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Tanacetum, also popularly known as Common Tansy, Golden Buttons, Bitter Buttons, Mugwort, Cow Bitter, Costmary and Feverfew, is an herb that belongs to the aster family. This herb has small button like bright yellow flowers that have the flavor of camphor with hints of rosemary and the leaves are compound leaves with serrated edges that look like fern. The flowers are used for various culinary preparations and the leaves along with the flowers are known to have many medicinal properties.


Native to the northern hemisphere, tanacetum is a perennial herb grows in the temperate climatic regions of Asia and Europe, but not in the Siberian and certain Mediterranean regions. All the 160 species of this plant are commonly referred as ‘tansy’.

As per records, this herb is believed to have been first cultivated by the ancient Greek for its medicinal properties. In Britain, it was grown in most gardens, as it was considered a necessary part. Around the 8th century AD, the Benedictine monks of Saint Gall of the Swiss monastery grew this herb for its ability to treat rheumatism, intestinal worms, digestive problems, sores and fever. It was also used for induce measles. Then by the 15th century AD, tansy was served along with ‘Lenten meals’ by the Christians, as a way of commemorating the herb being consumed by the Israelites. Another reason for serving the herb during these meals was to control flatulence caused by the fish and pulses eaten during lent.

Culinary Uses

  • Tanacetum has been in use since the early times as a flavoring agent because of its pleasant odor and taste. Though, in the early times it was used for flavoring omelets and puddings, it is no longer in practice.
  • In Yorkshire, tansy is used along with caraway seeds while baking funeral biscuits.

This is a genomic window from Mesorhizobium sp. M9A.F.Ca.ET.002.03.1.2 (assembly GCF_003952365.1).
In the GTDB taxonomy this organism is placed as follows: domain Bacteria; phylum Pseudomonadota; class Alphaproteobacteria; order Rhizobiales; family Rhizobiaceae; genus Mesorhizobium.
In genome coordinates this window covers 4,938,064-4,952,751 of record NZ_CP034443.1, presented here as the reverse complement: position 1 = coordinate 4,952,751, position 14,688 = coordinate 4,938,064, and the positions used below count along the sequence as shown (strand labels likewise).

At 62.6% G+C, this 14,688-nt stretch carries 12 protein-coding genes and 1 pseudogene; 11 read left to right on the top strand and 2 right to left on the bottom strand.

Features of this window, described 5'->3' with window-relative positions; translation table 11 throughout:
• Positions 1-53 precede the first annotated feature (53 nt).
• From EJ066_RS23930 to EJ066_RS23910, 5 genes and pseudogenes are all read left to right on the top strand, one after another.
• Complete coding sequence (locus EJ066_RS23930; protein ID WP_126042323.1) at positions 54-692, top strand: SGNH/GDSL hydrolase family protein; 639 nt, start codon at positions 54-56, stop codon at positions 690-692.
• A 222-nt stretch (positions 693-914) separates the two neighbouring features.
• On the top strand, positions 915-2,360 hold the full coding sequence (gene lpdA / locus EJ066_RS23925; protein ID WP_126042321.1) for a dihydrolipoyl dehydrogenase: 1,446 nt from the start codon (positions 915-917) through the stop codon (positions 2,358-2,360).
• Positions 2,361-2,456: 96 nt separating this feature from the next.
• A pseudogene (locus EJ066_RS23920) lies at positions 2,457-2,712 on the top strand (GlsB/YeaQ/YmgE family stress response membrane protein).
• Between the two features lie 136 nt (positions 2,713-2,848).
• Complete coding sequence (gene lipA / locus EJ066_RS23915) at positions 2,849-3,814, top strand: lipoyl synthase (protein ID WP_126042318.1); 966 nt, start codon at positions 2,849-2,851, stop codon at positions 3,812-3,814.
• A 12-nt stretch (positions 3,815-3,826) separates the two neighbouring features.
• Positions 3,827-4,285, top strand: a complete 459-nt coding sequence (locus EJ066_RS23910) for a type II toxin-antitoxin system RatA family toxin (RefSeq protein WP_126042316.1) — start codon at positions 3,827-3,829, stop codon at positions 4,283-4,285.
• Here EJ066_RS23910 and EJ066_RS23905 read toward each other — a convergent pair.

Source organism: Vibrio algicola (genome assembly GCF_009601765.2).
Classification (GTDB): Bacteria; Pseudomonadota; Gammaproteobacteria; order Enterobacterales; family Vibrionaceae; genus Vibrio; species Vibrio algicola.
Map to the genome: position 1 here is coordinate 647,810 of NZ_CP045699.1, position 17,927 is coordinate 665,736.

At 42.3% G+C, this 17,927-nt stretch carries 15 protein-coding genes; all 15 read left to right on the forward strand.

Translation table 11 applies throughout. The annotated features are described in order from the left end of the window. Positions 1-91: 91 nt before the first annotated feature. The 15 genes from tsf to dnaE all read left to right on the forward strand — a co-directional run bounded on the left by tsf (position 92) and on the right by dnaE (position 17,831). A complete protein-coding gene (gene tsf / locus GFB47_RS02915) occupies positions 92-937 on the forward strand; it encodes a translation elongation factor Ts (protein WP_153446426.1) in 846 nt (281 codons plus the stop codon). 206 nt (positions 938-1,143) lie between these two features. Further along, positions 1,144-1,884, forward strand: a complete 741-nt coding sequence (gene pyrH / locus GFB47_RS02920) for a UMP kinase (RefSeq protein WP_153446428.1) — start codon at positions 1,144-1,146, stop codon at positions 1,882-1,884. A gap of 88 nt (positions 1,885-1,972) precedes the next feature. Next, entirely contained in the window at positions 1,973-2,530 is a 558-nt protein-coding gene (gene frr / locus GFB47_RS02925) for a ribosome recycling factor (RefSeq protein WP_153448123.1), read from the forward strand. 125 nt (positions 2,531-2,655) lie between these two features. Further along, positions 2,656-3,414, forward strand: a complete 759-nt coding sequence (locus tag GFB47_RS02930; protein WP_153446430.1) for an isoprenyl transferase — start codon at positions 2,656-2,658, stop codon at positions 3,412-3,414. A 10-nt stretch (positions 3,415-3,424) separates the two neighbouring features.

• It is also used in various sweetmeats, which is believed to help treat gout.

Medicinal Uses

Tanacetum is known for medicinal properties; however, large doses in any form should be avoided –

  • It is known to help cure joint aches.
  • It is believed to help lighten the skin and also purify the skin cells.
  • This herb, when used as medicine, is believed to help treat migraine.
  • It is known to help treat hormonal imbalance and also control excessive bleeding.

Side Effects

Tanacetum leaves and flowers need to be used in moderation; else they are known to cause some severe health problems –

  • The toxic thujone compound present in the tanacetum oil is known to cause liver and brain damage and also cause convulsions.
  • High dosage of the herb or its flowers is known to induce abortions and ironically, if used in moderation and under expert guidance, they are known to help women conceive and also avoid miscarriages.
  • It is also known to cause dermatitis, nausea (when taken internally) and heartburn.


  • Diabetic people should avoid taking this herb.
  • Pregnant women and nursing mothers should avoid tanacetum.

Storage Tips

Tanacetum should be kept away from children’s reach. It should be stored in airtight containers away from direct sunlight, in a cool, dry and dark place


  • Because of the insect repellent qualities of tansy, it was used during the American colonial times for rubbing and packing meat with its leaves. It was believed to help in delaying the spoilage of the meat and also keep the insects away.
  • Jack Daniel, the Tennessee whiskey magnate, is supposed to have mixed crushed tanacetum leaf and sugar with his whiskey and thoroughly enjoyed it.